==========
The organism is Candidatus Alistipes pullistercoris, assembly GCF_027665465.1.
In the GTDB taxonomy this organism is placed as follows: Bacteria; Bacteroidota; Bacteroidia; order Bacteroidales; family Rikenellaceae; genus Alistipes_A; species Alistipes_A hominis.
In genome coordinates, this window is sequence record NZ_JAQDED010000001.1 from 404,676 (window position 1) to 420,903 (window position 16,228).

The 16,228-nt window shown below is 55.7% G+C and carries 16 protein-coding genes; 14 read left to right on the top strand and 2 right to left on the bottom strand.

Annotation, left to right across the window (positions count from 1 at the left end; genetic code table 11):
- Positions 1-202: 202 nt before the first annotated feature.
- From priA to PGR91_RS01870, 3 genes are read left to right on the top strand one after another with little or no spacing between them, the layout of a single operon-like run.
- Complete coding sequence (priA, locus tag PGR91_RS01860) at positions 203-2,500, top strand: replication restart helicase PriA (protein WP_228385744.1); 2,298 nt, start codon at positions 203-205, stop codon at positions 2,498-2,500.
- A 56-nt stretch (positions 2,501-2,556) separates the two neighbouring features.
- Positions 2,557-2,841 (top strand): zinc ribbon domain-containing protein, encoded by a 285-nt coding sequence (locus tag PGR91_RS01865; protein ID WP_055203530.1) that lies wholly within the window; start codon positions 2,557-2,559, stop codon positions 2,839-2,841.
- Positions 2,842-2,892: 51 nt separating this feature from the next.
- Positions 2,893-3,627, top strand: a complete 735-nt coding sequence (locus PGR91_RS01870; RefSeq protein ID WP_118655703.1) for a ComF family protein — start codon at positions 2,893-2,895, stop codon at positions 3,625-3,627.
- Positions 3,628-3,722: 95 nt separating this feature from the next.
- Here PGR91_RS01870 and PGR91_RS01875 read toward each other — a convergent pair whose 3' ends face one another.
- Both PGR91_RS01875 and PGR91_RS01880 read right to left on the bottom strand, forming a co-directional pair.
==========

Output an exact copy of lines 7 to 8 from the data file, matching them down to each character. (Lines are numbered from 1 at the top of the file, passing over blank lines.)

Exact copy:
- From priA to PGR91_RS01870, 3 genes are read left to right on the top strand one after another with little or no spacing between them, the layout of a single operon-like run.
- Complete coding sequence (priA, locus tag PGR91_RS01860) at positions 203-2,500, top strand: replication restart helicase PriA (protein WP_228385744.1); 2,298 nt, start codon at positions 203-205, stop codon at positions 2,498-2,500.